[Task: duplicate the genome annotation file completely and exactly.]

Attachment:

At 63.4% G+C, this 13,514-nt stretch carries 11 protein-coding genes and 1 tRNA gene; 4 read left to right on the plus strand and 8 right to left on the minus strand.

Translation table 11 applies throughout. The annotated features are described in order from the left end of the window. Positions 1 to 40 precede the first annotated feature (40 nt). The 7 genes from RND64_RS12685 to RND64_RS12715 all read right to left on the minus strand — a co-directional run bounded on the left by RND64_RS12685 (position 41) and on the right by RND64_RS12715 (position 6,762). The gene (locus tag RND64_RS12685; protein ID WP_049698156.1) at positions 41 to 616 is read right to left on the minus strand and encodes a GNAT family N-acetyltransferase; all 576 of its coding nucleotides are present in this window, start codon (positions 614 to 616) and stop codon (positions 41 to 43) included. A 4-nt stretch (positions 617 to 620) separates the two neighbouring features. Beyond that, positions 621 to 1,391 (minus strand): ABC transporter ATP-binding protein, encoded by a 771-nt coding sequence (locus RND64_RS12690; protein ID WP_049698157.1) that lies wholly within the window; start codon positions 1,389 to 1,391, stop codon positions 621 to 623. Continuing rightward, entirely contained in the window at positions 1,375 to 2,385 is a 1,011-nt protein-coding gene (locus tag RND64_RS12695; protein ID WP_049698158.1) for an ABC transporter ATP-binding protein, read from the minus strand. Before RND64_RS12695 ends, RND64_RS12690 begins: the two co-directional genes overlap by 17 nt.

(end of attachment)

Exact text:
At 63.4% G+C, this 13,514-nt stretch carries 11 protein-coding genes and 1 tRNA gene; 4 read left to right on the plus strand and 8 right to left on the minus strand.

Translation table 11 applies throughout. The annotated features are described in order from the left end of the window. Positions 1 to 40 precede the first annotated feature (40 nt). The 7 genes from RND64_RS12685 to RND64_RS12715 all read right to left on the minus strand — a co-directional run bounded on the left by RND64_RS12685 (position 41) and on the right by RND64_RS12715 (position 6,762). The gene (locus tag RND64_RS12685; protein ID WP_049698156.1) at positions 41 to 616 is read right to left on the minus strand and encodes a GNAT family N-acetyltransferase; all 576 of its coding nucleotides are present in this window, start codon (positions 614 to 616) and stop codon (positions 41 to 43) included. A 4-nt stretch (positions 617 to 620) separates the two neighbouring features. Beyond that, positions 621 to 1,391 (minus strand): ABC transporter ATP-binding protein, encoded by a 771-nt coding sequence (locus RND64_RS12690; protein ID WP_049698157.1) that lies wholly within the window; start codon positions 1,389 to 1,391, stop codon positions 621 to 623. Continuing rightward, entirely contained in the window at positions 1,375 to 2,385 is a 1,011-nt protein-coding gene (locus tag RND64_RS12695; protein ID WP_049698158.1) for an ABC transporter ATP-binding protein, read from the minus strand. Before RND64_RS12695 ends, RND64_RS12690 begins: the two co-directional genes overlap by 17 nt.